A few months ago, Tim Levine aptly pointed out to me that these estimates include a lot of imputed values for nonsignificant effects that could be calculated precisely. In these cases, DePaulo and her colleagues imputed d = 0 (or d = -.01 or .01 in cases where the direction could be discerned). Thus, the effects would naturally tend to move toward zero when more of these imputed values are added.

If we remove those imputed values, this is what the plot looks like:

You can see the same basic pattern, but it’s substantially less clear-cut than when using the full dataset. For example, two of the most studied cues get very large indeed. It’s important to bear in mind, however, that we’ve lost a substantial amount of information here by excluding effects that were too small to be significant. By only plotting the effects that could be extracted precisely, the effect sizes are all biased upward in this dataset. Nevertheless, we still see a tendency for effects to decline at higher samples, and the largest effects are virtually only observed at smaller samples.

Indeed, if you plot these effect sizes over the “Land of Toys” simulation from Pinocchio that assumes no true cues to deception and no publication bias, we can see that the distribution continues to overlap substantially. For some added perspective, bear in mind that this simulation assumed all researchers were on their very best behavior and reporting everything without bias. There is plenty of evidence that is not the case in the deception cue literature.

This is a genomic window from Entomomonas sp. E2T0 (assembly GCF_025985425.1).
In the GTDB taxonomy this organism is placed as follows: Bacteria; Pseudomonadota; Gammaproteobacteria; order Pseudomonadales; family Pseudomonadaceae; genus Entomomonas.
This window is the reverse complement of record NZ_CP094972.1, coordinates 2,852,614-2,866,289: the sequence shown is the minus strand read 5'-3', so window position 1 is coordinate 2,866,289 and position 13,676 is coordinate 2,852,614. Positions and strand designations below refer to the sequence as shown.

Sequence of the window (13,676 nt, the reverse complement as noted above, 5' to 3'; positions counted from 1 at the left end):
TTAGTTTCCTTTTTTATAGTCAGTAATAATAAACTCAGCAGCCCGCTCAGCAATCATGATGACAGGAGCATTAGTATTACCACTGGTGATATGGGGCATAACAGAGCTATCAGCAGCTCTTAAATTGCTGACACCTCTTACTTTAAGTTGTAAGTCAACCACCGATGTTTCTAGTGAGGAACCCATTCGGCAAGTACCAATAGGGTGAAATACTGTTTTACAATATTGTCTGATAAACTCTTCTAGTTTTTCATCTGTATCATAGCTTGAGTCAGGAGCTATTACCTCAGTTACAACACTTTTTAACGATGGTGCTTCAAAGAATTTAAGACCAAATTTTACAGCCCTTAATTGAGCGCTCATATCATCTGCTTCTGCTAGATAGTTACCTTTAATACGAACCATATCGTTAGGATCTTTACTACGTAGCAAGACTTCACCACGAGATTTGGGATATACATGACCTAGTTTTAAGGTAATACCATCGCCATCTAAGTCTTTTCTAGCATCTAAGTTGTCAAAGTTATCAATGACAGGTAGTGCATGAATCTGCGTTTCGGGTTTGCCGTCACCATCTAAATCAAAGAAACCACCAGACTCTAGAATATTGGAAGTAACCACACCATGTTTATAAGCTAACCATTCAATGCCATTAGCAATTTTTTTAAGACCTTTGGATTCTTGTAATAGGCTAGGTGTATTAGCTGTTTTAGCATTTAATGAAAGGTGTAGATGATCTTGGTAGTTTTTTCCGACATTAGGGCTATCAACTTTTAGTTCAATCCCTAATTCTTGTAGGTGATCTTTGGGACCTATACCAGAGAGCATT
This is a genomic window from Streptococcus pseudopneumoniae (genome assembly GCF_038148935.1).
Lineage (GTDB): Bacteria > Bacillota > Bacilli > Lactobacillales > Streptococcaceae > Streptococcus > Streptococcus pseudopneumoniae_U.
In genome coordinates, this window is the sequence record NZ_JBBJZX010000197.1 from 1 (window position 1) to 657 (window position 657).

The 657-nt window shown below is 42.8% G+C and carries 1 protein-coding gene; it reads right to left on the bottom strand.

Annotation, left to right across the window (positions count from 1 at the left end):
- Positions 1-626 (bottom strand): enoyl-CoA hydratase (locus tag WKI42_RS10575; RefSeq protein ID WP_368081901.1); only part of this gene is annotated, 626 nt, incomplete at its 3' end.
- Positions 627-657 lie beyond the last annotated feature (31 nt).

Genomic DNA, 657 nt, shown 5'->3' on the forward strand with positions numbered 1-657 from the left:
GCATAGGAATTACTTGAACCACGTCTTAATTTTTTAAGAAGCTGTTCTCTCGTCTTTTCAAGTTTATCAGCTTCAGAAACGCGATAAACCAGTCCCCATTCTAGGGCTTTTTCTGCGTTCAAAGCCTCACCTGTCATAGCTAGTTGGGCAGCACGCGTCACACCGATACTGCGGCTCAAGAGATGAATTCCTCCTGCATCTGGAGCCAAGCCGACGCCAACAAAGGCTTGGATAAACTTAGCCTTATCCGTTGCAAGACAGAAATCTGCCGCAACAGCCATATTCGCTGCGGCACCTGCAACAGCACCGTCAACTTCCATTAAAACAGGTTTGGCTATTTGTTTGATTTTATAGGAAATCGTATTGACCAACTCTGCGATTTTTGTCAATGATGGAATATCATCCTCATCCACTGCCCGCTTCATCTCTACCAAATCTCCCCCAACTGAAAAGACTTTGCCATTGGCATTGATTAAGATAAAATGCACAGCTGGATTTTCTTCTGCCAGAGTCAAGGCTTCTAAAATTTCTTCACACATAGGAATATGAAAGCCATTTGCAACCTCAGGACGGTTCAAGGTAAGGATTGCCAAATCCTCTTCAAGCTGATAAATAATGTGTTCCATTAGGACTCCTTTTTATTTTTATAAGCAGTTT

Recently, I was poking around in the data from DePaulo et al. (2003) again, and I was fascinated to discover that a pattern similar to what we see above occurs within studies. There is a negative relationship between the number of cues a study measured and the absolute value of its across-cue mean effect size. That is, the more cues a given study measured, the closer the average of all its cue effects was to zero. You can see this in the figure below.

Each point in this figure is a sample from DePaulo et al. (2003). Its mean effect size (calculated across all the cues it measured) is plotted on the horizontal axis, and the number of cues it measured is plotted on the vertical axis. The pattern is striking. With few exceptions, large within-study average effects are only observed when the number of cues is relatively small.

This pattern mostly holds even when we remove data the imputed effect sizes. Again, bear in mind that with this dataset, the effects are virtually guaranteed to be overestimates.

As with the cue-level analysis, there is no a priori reason to expect this relationship between the number of cues in a study and the average effect in that study. The only plausible explanation I can think of for this pattern is that deception researchers have been studying effects that are mostly or entirely statistical noise. That is, if you assume you’re sampling noise, when studying just one or a few cues, it is possible to observe large spurious effects, as a function of sampling error. But as you add cues, the average effect you observe converges on zero, since the random errors cancel each other out in the long run. This pattern in the empirical data isn’t positive evidence that all deception cues are noise (or are, at best, very small), but it is yet another observation that is consistent with that possibility and difficult to explain otherwise.

I didn’t report these patterns in Pinocchio because I hadn’t noticed them until recently. But the previous conclusions hold. In fact, the situation looks even bleaker than I had previously described.


Bond, C. F., Levine, T. R., & Hartwig, M. (2015). New findings in nonverbal lie detection. Deception detection: Current challenges and new directions, 37–58. Wiley Online Library.

DePaulo, B. M., Lindsay, J. J., Malone, B. E., Muhlenbruck, L., Charlton, K., & Cooper, H. (2003). Cues to deception. Psychological Bulletin, 129(1), 74–118.

Luke, T. J. (2019). Lessons from pinocchio: Cues to deception may be highly exaggerated. Perspectives on Psychological Science, 14(4), 646–671. doi: 10.1177/1745691619838258